How to Use PayPal.Me Payment Service

We've all been there. After a sumptuous dinner with a group of friends, someone generously puts down their card and says everyone else can pay him or her later. From Venmo and Facebook Messenger to Chase Quickpay to straight-up cash, there are many different methods to hand money over to acquaintances.

PayPal's latest offering, a service called, promises to make receiving that money easier, provided all your associates have, or are willing to sign up for, PayPal.

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The Web-based service (there's no mobile app) lets you send a page link that your friends can use to pay you back. Independent service providers, such as personal trainers and tour guides, can also use to request payment. Transactions for goods and services are covered by PayPal's purchase protection.

Here's how you can use to conveniently ask for money.

1. Navigate to

2. Click Get Started.

3. Enter your desired username. This will appear at the end of the URLs you send to people.

4. Click Grab This Link.

5. Log into your PayPal account or sign up for a new one. When you receive money, it will be credited to your PayPal account, through which you can then pay for other transactions, or request a direct deposit into your bank account.

6. Check that your information is accurate. 

7. Select a theme color. This step is optional.

8. Upload a picture. This is also optional, but useful for helping your friends identify you and reassuring them that they're on the right page.

9. Click Create Your

You're all set to start asking for money with your new link. To request payment, just send your link ( to your friends via text, email or IM. If you want to add a specific dollar amount, you can add it to the end of your link (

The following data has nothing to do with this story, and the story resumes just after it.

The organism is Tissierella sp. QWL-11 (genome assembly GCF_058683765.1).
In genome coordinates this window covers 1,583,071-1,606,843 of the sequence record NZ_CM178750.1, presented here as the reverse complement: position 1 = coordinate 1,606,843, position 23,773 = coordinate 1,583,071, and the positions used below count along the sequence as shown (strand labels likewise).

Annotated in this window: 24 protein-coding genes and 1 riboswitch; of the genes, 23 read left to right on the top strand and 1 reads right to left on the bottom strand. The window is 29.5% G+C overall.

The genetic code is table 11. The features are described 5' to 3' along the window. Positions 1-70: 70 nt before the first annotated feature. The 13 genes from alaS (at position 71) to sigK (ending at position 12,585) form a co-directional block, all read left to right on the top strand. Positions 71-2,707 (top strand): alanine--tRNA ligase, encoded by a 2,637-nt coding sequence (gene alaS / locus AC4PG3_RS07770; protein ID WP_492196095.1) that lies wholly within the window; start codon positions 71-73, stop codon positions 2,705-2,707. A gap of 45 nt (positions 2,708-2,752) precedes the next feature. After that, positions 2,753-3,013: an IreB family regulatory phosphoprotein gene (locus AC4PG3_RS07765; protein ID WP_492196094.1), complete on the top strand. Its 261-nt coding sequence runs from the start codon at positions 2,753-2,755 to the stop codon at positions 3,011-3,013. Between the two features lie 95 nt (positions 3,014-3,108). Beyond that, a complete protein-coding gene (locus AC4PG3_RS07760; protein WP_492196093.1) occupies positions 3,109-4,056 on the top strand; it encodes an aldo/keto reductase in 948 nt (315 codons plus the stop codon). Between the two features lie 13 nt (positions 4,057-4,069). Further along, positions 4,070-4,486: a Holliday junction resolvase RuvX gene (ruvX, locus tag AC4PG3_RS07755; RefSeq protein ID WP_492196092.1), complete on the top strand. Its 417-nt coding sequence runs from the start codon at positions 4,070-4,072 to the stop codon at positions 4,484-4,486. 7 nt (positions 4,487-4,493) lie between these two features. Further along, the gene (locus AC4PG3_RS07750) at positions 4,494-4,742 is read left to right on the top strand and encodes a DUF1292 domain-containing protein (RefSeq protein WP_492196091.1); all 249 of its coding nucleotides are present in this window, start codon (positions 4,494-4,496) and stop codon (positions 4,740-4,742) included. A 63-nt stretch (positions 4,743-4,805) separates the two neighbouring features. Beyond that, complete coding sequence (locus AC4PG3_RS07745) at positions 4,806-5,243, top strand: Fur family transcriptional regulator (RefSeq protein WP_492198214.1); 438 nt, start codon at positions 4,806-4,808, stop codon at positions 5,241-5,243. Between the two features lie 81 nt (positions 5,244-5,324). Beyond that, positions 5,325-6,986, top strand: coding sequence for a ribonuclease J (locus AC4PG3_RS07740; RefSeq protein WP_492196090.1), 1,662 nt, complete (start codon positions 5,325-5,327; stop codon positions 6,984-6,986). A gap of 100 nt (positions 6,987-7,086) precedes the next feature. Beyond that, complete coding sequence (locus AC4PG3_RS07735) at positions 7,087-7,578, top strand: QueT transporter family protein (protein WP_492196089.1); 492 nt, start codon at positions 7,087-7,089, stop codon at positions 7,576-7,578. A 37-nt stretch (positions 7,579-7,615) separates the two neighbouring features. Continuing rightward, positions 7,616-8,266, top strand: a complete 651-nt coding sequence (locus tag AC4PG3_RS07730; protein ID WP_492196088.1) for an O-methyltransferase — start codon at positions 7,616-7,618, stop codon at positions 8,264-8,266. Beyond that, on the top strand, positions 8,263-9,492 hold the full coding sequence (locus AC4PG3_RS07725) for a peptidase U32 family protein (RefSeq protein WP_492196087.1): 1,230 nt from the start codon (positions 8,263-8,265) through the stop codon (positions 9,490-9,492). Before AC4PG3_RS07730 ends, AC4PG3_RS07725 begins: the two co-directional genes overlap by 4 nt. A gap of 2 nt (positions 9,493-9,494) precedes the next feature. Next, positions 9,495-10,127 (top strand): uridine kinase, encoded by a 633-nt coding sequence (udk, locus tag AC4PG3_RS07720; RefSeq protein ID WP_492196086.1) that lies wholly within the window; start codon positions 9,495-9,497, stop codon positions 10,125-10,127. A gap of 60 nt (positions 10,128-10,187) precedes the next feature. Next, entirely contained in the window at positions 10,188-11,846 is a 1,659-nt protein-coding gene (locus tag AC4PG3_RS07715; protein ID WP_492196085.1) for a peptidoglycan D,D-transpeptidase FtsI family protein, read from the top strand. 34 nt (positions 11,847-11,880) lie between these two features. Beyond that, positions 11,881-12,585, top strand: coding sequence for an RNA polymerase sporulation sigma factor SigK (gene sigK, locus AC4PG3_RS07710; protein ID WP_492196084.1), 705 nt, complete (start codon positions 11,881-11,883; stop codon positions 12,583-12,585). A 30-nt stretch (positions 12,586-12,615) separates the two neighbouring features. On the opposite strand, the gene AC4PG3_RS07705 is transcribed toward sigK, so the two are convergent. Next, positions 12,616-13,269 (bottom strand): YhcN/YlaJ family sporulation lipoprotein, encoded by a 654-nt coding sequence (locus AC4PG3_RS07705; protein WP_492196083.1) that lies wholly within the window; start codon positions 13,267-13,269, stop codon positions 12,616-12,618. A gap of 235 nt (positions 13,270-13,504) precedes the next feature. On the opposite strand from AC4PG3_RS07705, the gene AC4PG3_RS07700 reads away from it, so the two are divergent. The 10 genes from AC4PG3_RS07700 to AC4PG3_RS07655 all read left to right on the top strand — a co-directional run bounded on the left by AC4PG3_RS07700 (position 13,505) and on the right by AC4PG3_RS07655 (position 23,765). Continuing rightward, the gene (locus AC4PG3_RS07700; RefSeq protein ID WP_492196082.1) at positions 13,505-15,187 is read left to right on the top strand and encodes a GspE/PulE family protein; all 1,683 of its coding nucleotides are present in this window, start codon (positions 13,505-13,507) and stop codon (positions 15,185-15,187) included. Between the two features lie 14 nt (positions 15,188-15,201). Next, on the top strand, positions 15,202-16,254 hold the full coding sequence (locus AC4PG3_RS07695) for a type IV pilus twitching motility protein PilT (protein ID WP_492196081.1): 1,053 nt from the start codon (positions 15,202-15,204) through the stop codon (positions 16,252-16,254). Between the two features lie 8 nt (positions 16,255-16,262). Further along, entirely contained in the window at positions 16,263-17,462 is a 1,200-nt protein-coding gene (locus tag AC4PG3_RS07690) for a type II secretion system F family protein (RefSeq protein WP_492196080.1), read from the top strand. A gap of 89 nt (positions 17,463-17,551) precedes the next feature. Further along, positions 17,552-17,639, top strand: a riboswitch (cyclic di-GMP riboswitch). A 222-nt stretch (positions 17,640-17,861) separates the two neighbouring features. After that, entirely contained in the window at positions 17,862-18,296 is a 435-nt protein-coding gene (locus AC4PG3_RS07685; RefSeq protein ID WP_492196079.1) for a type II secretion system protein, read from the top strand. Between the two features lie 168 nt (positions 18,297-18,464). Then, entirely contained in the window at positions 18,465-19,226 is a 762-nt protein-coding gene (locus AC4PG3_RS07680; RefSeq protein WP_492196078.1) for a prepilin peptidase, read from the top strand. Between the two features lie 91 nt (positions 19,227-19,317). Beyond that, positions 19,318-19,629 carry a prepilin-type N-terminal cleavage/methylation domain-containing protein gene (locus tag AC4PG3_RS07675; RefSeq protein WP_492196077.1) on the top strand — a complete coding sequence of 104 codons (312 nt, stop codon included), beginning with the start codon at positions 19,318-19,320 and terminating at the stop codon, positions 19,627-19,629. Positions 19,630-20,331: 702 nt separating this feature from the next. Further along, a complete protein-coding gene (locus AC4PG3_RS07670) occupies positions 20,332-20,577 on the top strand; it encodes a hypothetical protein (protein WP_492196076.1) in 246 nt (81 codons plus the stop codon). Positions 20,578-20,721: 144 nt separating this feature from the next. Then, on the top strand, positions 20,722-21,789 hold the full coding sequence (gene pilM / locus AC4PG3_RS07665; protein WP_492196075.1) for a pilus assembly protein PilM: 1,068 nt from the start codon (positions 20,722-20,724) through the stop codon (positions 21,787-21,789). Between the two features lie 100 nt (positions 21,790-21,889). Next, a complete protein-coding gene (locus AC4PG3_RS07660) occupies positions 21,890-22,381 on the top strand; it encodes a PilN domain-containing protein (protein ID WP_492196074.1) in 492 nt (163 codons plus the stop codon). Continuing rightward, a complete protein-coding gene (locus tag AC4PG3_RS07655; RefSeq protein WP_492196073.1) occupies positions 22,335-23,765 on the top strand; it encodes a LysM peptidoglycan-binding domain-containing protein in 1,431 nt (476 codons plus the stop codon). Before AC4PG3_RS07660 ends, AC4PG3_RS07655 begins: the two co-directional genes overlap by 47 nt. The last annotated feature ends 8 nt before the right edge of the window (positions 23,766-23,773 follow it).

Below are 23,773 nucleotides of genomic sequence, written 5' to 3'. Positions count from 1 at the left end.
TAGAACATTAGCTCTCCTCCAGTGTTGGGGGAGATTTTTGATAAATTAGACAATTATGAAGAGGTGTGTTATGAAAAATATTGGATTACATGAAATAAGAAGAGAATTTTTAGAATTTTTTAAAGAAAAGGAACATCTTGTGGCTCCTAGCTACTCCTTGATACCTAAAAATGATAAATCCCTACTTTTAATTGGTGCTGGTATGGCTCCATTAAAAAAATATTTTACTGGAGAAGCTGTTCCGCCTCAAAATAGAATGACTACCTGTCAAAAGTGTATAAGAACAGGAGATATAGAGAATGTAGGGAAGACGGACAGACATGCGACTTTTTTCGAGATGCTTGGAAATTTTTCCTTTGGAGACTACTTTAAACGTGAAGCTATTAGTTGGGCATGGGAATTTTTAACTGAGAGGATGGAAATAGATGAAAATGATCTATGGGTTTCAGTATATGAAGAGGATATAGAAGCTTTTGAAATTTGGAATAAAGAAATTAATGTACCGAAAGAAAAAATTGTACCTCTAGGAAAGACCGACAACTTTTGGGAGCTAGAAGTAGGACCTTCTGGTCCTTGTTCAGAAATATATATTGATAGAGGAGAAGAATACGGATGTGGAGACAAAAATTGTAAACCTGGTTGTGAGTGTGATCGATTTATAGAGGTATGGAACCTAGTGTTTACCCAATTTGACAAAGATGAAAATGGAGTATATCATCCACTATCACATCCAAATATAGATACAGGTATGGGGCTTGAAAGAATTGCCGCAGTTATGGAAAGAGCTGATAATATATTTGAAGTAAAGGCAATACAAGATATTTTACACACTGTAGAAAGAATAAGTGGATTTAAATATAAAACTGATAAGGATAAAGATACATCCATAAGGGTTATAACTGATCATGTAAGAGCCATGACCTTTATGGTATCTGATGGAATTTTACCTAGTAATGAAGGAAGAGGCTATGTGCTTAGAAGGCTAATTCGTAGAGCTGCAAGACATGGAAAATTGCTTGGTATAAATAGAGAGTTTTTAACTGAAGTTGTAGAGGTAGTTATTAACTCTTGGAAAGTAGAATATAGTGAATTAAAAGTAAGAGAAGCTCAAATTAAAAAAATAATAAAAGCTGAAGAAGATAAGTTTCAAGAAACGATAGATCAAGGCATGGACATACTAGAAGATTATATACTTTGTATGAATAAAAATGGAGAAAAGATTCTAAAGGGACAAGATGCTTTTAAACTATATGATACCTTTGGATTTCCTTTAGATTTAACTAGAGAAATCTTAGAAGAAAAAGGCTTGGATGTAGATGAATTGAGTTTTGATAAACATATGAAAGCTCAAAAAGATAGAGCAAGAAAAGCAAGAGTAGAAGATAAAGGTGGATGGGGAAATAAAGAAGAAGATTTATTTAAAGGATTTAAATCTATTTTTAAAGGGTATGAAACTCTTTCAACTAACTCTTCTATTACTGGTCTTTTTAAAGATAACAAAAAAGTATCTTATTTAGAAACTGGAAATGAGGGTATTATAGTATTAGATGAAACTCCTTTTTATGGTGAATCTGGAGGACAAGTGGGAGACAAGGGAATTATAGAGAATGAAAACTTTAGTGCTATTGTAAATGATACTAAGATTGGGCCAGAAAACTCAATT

Although PayPal says on its website, "No one likes to nag," implying that you won't have to nag your friends to return your money, you'll still have to bug them. The service doesn't automatically ping your friends, and you'll have to send the link to people.

The service merely eliminates the need for people to sign into their PayPal accounts and ask for your email address or PayPal username to send money to you. However, for those who handle a lot of transactions and don't want to keep giving out their PayPal IDs, this is a handy tool.

Cherlynn Low

Cherlynn is Deputy Editor, Reviews at Engadget and also leads the site's Google reporting. She graduated with a Master’s in Journalism from Columbia University before joining Tom's Guide and its sister site LaptopMag as a staff writer, where she covered wearables, cameras, laptops, computers and smartphones, among many other subjects.